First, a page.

I’m not great at looking after anything apart from shoes. Suits I brush down occasionally, but certainly not after every use, and knitwear rarely gets much of a look-in.

In an effort to change this I recently picked up a few of the garment care items Kirby now stocks on The Hanger Project. Having talked to him at length about The Laundress, I was interested in trying their products, and I know Smedley sells the same detergent for its knitwear.

Knitwear-specific detergent, however, is probably a step too far to me, given I don’t wash it often enough with regular detergent. So I tried the sweater comb, sweater stone and stain bar, keen to have a way to better manage pilling and stains.

Pilling has always been a problem for me, partly due to cramped storage. It helps of course if you wash the sweater soon after buying it, to deal with loose and overlong hairs. (Hand wash and dry it on a rack – or delicate cycles are fine for wool or cashmere that is not extremely fine; just put it in a pillow case to avoid stretching.) But even with that treatment, pilling comes eventually.  

The surface of the sweater stone is not particularly rough, which means it is gentler on garments but also that it takes more work to remove the pilling. I found the sweater comb more satisfactory. It has sharp barbs down either side and works well if scraped down the body while wearing the garment (wear it back-to-front to scrape the back).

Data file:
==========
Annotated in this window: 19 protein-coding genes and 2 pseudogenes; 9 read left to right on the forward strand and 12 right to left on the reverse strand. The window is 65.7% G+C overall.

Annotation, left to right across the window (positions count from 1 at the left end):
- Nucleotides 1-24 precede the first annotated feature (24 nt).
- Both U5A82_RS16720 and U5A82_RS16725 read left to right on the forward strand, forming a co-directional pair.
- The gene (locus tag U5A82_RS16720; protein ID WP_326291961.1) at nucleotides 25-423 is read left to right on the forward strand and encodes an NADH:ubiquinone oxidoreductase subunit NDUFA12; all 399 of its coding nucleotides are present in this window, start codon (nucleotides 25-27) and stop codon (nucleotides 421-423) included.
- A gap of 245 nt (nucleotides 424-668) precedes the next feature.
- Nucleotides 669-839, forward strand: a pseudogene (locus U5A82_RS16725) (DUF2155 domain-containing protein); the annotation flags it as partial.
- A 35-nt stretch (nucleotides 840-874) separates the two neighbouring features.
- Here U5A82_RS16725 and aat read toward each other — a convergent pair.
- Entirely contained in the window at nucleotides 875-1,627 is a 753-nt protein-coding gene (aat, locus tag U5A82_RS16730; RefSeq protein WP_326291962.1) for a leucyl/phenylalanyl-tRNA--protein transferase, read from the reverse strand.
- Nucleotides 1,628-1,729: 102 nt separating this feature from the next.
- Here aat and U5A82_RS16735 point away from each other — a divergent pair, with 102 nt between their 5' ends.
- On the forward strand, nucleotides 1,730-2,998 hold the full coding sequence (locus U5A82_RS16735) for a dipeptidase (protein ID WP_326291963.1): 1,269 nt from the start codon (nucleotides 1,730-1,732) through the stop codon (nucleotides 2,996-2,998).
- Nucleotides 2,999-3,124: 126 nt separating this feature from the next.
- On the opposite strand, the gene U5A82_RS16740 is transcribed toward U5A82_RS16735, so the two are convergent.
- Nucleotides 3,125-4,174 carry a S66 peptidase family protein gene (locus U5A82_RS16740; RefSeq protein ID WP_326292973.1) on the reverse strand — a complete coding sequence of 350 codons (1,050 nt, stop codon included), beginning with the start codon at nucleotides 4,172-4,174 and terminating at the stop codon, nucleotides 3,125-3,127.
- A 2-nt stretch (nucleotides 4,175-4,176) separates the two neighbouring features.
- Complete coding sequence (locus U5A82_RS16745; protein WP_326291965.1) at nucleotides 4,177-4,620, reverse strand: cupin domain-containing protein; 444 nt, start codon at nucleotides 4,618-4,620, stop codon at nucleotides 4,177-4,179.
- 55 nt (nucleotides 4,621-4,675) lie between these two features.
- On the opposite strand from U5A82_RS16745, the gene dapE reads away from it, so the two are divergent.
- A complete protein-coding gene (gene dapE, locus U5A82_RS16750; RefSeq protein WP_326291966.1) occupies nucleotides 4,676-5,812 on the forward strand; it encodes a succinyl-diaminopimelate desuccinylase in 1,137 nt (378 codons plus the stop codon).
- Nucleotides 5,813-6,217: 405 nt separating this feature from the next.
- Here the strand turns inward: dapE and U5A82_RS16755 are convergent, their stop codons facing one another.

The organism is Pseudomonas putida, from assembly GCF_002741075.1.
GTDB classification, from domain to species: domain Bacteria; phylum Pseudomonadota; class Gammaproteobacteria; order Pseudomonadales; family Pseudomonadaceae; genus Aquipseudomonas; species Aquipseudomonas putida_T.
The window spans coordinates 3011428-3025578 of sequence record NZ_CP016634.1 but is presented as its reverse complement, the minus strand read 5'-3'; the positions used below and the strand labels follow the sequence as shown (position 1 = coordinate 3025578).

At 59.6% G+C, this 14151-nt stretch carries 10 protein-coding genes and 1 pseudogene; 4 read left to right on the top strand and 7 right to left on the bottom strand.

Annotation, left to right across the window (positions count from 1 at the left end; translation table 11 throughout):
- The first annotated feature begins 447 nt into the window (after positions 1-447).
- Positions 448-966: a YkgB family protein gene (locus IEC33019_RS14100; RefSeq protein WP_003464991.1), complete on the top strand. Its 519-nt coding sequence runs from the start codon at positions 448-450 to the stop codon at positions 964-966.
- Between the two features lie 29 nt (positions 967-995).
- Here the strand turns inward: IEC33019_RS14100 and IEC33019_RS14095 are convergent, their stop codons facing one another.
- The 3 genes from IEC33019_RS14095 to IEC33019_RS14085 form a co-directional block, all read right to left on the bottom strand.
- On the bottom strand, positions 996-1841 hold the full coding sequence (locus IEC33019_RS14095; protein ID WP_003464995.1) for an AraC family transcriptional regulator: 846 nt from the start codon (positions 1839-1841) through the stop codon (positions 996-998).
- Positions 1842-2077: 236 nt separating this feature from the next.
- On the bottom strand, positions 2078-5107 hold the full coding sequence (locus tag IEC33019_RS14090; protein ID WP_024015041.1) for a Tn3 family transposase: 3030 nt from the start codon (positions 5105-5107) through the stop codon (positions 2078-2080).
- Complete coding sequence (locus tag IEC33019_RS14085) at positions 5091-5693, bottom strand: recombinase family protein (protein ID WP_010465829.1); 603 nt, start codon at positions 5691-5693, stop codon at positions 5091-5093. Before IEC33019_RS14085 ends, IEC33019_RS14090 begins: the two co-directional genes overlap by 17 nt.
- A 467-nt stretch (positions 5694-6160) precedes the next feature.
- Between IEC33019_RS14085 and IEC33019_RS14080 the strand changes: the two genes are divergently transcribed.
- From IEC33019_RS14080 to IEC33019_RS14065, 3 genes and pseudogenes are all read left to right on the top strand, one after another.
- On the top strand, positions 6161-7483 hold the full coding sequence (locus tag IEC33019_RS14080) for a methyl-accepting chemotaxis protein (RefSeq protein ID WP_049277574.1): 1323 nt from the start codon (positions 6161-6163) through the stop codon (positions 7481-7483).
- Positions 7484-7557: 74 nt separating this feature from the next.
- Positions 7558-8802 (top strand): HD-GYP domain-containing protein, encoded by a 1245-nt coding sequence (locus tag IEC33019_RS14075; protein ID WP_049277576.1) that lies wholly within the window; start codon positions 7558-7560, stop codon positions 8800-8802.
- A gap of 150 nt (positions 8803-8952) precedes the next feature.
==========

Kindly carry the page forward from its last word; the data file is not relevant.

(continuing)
The guidance says the sweater stone is for heavier knits, while the comb is for finer gauges. I found the comb better for both, and the pile of fuzz pictured at the top of this piece is testament to its effectiveness. This was taken from a hand-knitted RL Purple Label jumper that has always pilled to extremes, as well as collecting any detritus that seemed to be hanging in the air. It was much improved for the treatment.

The stain bar was effective, and pretty reasonable at $6, but I think it falls into the same category as the detergents. The sweater comb, on the other hand, is a genuinely new tool and one I would certainly recommend.
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Thanks for the tips regarding pilling. Regarding detergents for knitwear, one tip I have learned from the knitting community is just to use a gentle shampoo and conditioner (just the type you would use on your own hair) – animal fibres are just hair after all! This is what I used to use and found it worked great, especially if you don’t need it that often since it is something that you tend to have hanging around anyway. Although now I have so many woollens that I use a special wool detergent (eucalan) with added lanolin that is no rinse, and I do slightly prefer it.


This is why I don’t like wearing knitwear .. nightmare to wash, degeneration of the fibre and a general pain in the ass .. heavy shirting, jackets and the key overcoats the way forward IMO.



just tried to buy the sweater comb that you recommended and it quoted $44 shipping to the UK!!?


K Allison